Form and Content

The name “Kon-Tiki” commemorates a legendary chief to whom Polynesians accorded the status of an ancestral deity that originally brought them to the islands. The word symbolizes the theory and the adventure behind crossing the Pacific Ocean on a balsa raft, and it is the name given to the raft constructed by Thor Heyerdahl and his five selected companions. Heyerdahl’s Kon-Tiki: Across the Pacific by Raft is less an autobiography, though filled with personal experiences, than the story of a raft alone upon the vast Pacific, from when it left the coast of Peru on April 28, 1947, until it ran aground in Polynesia on August 7, 1947, some 4,300 miles later.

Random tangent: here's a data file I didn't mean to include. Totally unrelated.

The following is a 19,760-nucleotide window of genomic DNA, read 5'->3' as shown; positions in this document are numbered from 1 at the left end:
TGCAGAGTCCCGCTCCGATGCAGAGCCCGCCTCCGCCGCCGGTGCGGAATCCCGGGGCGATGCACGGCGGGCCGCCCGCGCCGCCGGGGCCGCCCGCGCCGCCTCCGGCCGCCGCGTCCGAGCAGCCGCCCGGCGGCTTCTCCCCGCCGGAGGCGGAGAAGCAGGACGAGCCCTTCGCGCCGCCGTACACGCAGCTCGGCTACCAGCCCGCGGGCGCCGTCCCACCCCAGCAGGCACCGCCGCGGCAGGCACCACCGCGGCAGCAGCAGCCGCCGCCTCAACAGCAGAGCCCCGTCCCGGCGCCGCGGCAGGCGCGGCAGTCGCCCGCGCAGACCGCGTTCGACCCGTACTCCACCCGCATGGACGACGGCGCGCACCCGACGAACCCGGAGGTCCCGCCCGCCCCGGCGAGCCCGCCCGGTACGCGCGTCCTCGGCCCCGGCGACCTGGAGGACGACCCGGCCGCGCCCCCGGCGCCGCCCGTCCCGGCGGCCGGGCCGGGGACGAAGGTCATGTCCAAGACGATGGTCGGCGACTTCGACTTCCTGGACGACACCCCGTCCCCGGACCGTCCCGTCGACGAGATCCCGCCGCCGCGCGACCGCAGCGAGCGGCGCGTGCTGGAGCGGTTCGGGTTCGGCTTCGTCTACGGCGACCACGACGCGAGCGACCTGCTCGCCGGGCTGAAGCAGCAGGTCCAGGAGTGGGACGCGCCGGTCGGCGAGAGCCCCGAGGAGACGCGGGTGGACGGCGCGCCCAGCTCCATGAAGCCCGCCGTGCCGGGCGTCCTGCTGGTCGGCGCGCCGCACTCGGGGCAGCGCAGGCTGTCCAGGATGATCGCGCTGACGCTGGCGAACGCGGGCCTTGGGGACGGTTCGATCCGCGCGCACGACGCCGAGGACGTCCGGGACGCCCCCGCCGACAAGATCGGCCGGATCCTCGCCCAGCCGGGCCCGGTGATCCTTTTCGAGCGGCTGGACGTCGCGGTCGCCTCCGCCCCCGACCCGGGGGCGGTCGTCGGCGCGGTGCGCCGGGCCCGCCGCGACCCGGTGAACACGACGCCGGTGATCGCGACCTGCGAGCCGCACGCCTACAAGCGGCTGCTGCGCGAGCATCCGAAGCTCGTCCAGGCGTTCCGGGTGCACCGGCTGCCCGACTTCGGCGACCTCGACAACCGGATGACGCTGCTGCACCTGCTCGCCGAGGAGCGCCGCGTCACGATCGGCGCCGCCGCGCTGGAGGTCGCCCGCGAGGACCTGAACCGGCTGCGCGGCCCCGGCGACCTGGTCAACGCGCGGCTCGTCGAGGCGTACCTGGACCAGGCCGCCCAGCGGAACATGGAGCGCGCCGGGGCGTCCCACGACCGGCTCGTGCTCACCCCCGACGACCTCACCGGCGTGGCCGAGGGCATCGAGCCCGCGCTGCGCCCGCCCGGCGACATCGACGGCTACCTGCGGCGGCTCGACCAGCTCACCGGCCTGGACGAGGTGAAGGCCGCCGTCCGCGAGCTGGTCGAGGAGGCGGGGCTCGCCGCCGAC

The book tells of an amazing vessel, upon which the fate and experiences of its crew seem almost incidental even if totally dependent. Heyerdahl and his team felled twelve giant balsa trees in the Ecuadorian rain forest at Quevado, constructed the raft following native lore and Spanish conquistador descriptions in the naval base at Callao, Peru, sailed across the equatorial Pacific, grounded the raft on Raroia reef in the Tuamotu archipelago and towed it to Tahiti, embarked by cargo vessel back to Norway, and established a permanent Kon-Tiki Museum in Oslo.

Admittedly, Kon-Tiki required human creation and human navigation, but once the raft was operational, the crew went where Kon-Tiki took them. While they could minimally steer the raft relative to ocean current and wind in their...

(The entire section is 455 words.)